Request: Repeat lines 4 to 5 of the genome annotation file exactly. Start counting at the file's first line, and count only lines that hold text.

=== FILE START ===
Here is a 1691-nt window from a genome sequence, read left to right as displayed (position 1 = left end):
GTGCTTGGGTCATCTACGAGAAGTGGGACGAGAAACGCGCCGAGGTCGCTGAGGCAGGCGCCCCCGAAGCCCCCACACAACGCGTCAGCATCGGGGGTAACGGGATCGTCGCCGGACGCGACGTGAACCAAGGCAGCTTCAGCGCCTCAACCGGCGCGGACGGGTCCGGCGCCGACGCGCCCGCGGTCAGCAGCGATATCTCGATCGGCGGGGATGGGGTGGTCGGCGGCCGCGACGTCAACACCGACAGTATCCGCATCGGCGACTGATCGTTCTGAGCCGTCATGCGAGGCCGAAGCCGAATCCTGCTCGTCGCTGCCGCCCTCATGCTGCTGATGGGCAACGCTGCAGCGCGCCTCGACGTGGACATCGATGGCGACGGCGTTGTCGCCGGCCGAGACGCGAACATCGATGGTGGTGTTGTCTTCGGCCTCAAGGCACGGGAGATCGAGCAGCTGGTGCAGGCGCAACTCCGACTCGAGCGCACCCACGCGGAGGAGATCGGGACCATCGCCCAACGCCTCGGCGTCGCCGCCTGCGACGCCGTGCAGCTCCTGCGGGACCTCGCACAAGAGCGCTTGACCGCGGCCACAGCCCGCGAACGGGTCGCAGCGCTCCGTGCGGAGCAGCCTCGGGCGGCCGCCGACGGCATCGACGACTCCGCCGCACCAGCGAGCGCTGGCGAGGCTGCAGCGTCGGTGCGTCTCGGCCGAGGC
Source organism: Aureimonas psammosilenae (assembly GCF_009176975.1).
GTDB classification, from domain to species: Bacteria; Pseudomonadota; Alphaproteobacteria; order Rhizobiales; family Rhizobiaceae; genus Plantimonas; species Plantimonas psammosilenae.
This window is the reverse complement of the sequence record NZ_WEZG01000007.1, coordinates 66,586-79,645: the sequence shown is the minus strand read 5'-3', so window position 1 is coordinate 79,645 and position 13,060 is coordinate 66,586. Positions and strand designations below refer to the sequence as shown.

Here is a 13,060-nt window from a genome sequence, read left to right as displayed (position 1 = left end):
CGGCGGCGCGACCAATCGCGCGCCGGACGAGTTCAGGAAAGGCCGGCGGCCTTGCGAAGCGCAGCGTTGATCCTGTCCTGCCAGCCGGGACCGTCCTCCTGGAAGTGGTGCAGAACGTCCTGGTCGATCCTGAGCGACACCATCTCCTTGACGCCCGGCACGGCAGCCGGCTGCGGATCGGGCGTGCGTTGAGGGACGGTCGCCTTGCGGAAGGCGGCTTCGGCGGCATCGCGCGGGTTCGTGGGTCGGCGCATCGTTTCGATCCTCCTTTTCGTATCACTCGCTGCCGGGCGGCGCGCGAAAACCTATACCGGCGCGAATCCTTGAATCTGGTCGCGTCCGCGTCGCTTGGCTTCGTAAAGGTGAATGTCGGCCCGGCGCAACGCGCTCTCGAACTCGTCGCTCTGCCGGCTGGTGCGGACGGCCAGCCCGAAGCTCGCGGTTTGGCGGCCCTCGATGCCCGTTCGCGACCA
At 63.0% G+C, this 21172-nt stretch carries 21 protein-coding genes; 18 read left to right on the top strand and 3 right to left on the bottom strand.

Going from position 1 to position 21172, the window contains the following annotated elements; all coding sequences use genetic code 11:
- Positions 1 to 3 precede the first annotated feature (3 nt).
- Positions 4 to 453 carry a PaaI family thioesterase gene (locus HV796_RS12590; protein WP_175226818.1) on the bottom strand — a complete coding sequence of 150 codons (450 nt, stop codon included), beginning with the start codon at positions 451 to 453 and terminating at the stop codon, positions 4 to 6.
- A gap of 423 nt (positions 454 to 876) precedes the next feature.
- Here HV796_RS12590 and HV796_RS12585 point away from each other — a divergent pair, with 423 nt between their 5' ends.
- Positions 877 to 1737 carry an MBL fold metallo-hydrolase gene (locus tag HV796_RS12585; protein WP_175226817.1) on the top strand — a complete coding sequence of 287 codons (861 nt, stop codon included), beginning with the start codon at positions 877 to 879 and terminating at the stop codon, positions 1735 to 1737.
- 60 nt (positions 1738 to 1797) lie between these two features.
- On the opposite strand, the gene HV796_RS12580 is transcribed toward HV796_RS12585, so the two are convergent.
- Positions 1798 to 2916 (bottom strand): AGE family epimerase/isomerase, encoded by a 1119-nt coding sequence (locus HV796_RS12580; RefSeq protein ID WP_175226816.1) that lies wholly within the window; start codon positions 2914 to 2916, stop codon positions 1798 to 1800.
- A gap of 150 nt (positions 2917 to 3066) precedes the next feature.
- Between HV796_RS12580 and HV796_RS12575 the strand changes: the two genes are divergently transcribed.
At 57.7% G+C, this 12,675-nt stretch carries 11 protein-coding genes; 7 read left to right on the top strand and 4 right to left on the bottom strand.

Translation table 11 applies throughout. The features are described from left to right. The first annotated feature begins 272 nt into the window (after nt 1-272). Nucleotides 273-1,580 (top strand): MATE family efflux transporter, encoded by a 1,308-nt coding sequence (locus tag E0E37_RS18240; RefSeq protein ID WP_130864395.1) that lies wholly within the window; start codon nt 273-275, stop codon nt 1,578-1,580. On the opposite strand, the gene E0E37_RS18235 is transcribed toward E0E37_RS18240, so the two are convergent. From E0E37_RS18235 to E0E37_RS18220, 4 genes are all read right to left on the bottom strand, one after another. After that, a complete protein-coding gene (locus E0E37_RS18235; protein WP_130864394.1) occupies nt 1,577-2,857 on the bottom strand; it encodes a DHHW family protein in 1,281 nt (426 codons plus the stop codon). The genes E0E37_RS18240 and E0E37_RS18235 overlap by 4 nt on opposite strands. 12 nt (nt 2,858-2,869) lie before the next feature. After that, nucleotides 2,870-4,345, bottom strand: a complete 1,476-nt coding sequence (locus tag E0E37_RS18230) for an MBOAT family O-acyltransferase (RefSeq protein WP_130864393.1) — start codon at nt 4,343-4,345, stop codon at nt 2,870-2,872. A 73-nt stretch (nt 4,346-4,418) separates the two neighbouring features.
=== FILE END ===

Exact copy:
GTDB classification, from domain to species: Bacteria; Pseudomonadota; Alphaproteobacteria; order Rhizobiales; family Rhizobiaceae; genus Plantimonas; species Plantimonas psammosilenae.
This window is the reverse complement of the sequence record NZ_WEZG01000007.1, coordinates 66,586-79,645: the sequence shown is the minus strand read 5'-3', so window position 1 is coordinate 79,645 and position 13,060 is coordinate 66,586. Positions and strand designations below refer to the sequence as shown.